- Physical therapy prior after injuring your ACL and prior to ACL surgery is very important. Recent research shows that the results of surgery might be better if PT if performed before ACL surgery. Physical therapy after ACL surgery is extremely important to minimize the risk of reinjury to the ACL.
- Do I need surgery for my ACL tear?
- Many people who tear their ACL will need surgery to stabilize the knee.
- There are some people who may not need surgery on their ACL. Many older folks who are weekend warriors may do very well without surgery. In this post we asked 5 expert ACL surgeons who they consider is a good candidate for ACL surgery.
- How do you choose a surgeon for your ACL?
- Volume and experience matter… we discuss this here.
- Which graft should I use for my ACL surgery?
- Graft choices for ACL surgery is a complex topic. In this post we have 5 ACL experts discuss their graft choice for ACL surgery. In this video we discuss the options available for those considering ACL surgery here.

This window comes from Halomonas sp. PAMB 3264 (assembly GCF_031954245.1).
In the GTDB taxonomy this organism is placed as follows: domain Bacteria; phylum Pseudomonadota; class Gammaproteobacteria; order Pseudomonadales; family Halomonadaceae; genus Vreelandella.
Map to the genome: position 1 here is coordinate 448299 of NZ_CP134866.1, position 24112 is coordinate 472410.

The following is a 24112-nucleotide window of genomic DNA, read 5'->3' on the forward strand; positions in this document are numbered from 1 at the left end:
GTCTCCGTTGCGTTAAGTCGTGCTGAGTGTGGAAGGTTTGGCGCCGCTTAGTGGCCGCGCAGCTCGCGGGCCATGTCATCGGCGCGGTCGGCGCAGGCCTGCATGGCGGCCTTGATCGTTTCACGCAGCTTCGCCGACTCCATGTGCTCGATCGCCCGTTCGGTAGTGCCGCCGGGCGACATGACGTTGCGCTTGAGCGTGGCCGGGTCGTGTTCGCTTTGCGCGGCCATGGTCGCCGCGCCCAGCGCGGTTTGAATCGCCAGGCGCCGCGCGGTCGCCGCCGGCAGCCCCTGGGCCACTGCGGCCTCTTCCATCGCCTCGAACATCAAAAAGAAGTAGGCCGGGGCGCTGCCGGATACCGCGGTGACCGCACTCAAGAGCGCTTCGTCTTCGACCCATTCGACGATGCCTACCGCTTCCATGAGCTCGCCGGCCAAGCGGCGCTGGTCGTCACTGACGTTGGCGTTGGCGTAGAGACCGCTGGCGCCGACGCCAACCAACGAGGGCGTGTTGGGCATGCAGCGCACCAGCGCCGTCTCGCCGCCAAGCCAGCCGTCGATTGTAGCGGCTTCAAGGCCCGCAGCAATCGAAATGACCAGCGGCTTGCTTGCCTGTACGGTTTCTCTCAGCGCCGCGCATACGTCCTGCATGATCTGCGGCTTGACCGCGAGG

If you have a swollen and painful knee after a twisting injury you should strongly consider an examination by a Sports Medicine physician to evaluate your knee for an ACL tear.
Elizabeth Davies says
Very interesting read. I am recovering from a full ACL tear alongside a Meniscus tear, I had ACL reconstruction surgery with meniscus repair March 2016 and let me tell you, I do NOT want to experience this type of pain again. I can fully understand what you are talking and referring to about the ”pop” or ”snap” sensation in knee. I felt the loudest snap as if someone had snapped an elastic band in my ear and I remember falling like a sack of potatoes on the floor in agony and feeling extremely sick.